BRIDGEWATER, Mass. — Things came full circle for Mike Connolly during the 2013 Major League draft.
After a stellar junior season at the University of Maine, the pitcher from Bridgewater, Mass., was drafted by the San Francisco Giants on Saturday in the 27th round (No. 822 overall).
“It’s the best feeling I’ve ever had,” Connolly said. “Every kid dreams about playing baseball, the game you love, and getting paid for it.”
Connolly’s selection made him the second person in his household to be drafted. His father Mike was a 30th-round pick of the Cleveland Indians (748th overall) in 1982.
“It was really cool because my dad had sort of been living college baseball through me,” the younger Connolly said. “Now I can kind of say, hey, I’m in your shoes and I’ve been where you’ve been.”
Connolly has not decided whether to turn pro or return to UMaine for his senior year.
Both Connollys were drafted through the efforts of the same scout, Glenn Tufts. He also grew up in Middleboro, Mass., and was a first-round draft pick of the Indians in 1973.
“He’s been Mr. Baseball around here, so I’ve always gone to his camps growing up,” Connolly said. “It’s neat that he helped get my dad signed in 1982 out of high school.”
Connolly was selected as a pitcher by the Giants after contributing as the starting catcher and as a mound regular for coach Steve Trimper’s 37-22 Black Bears.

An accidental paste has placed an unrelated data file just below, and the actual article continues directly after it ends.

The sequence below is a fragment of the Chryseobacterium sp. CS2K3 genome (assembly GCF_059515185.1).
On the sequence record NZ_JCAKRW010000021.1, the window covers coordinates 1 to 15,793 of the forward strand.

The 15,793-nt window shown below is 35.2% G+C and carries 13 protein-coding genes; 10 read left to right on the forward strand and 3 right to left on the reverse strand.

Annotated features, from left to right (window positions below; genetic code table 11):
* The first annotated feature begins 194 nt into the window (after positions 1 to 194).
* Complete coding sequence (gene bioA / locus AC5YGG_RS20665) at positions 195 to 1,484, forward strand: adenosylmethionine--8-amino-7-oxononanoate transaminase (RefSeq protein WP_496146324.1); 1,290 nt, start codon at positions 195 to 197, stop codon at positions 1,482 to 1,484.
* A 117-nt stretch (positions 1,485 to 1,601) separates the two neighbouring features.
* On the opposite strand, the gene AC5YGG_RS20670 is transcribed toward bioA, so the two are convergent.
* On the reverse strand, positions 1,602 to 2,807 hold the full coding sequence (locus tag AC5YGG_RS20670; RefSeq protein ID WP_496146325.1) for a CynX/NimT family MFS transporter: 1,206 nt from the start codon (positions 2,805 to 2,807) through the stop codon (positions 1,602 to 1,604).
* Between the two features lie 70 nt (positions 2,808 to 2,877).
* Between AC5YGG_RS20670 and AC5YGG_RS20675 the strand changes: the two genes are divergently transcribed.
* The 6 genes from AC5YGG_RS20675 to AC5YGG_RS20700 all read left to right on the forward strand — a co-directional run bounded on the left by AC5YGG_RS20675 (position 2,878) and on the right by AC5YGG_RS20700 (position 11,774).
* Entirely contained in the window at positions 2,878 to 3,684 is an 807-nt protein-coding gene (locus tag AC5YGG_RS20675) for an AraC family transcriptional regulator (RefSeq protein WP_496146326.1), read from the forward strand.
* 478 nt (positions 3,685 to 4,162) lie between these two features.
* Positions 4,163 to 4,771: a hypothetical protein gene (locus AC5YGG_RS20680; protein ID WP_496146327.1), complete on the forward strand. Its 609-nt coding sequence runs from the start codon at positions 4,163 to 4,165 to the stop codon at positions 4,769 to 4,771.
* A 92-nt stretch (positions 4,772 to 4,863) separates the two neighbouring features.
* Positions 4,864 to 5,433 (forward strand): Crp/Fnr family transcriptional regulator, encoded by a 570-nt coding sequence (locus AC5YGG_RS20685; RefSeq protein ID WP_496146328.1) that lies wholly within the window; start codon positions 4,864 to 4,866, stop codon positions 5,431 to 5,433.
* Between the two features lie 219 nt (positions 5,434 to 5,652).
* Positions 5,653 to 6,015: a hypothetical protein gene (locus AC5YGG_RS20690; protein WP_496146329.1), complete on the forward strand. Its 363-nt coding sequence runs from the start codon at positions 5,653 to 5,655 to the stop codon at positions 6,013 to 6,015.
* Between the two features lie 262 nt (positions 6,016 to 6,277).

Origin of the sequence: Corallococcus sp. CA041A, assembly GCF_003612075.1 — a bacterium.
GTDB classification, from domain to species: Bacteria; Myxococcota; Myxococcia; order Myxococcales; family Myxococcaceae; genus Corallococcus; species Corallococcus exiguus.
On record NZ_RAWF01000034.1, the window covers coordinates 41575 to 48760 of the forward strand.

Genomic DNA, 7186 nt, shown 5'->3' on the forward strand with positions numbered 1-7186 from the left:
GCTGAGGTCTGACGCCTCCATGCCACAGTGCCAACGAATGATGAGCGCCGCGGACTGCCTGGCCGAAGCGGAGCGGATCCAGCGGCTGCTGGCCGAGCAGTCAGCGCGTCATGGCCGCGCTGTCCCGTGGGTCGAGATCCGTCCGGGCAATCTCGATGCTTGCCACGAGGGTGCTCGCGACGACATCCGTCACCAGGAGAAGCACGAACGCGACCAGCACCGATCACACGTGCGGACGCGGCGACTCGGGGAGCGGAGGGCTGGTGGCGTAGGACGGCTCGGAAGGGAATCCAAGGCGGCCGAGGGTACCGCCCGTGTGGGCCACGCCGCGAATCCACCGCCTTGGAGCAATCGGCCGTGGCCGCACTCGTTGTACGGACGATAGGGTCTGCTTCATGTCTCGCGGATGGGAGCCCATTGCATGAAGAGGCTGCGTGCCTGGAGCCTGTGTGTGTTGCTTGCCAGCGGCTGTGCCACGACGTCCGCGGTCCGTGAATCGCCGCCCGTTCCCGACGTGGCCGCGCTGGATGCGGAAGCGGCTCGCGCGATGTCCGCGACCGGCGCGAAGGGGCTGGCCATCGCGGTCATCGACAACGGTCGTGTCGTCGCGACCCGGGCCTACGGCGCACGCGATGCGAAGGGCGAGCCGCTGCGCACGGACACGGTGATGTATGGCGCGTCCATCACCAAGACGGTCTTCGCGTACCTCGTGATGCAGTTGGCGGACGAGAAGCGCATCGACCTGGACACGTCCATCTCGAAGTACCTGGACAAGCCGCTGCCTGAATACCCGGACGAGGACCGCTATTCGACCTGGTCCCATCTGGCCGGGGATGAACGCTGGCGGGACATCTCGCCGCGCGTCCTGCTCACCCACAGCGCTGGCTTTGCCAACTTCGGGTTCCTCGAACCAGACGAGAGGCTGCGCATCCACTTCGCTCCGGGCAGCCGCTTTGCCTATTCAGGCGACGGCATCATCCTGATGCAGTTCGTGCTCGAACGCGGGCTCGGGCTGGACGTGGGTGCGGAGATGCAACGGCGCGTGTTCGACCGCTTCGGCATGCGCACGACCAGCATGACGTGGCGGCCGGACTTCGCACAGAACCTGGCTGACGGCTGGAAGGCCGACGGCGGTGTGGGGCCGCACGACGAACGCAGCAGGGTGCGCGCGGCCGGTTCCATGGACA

The 6-foot, 190-pound right-hander posted a 6-4 record with a 2.11 earned run average, giving up 60 hits in 76 2/3 innings. He struck out 46, walked 26 and held opponents to a .221 average.
He became the first player in America East history to earn all-conference honors at two positions. He was named the first-team catcher and a second-team starting pitcher.
Connolly batted .310 with one home run and 14 runs batted in and threw out 27 of 52 (52 percent) players attempting to steal.
He said even though he also received attention from scouts as a catcher, his baseball future is clear.
“This is a sign from God that I need to be a full-time pitcher,” said Connolly, who is a finalist for the John Olerud Award, which recognizes the nation’s top two-way player.
Connolly is waiting to find out what kind of signing bonus San Francisco will offer before deciding whether to sign a pro contract.
In 2012, Major League Baseball changed signing guidelines, limiting bonuses to $100,000 or less for players drafted after the 10th round.
“If the money is right, I am, for sure, going to sign as soon as I can,” said Connolly, who was given a figure, which he would not divulge, by the Giants during a phone call in the 20th round on Saturday.
“This quote, unquote signing bonus is kind of what you’ll be living on,” he added, explaining his minor league salary would be $1,110 per month.
He is painfully aware of the realities that face drafted players who sign for less money.
Former UMaine teammates Keith Bilodeau, Taylor Lewis, Steve Perakslis and Jeff Gibbs all signed during the last two years. Bilodeau is now playing independent ball, while Gibbs has changed organizations.
Lewis is in his third season in the Pittsburgh Pirates organization, where he has a .216 career batting average. He signed for $100,000.
Bilodeau, who reportedly signed for much less, was released by the Giants after going 3-2 with a 4.54 ERA in 49 games over two seasons.
“The more money they put into you, the more opportunity you’re going to get,” Connolly said. “We play baseball because we love the game. Now, it turns into a job. It’s a business.”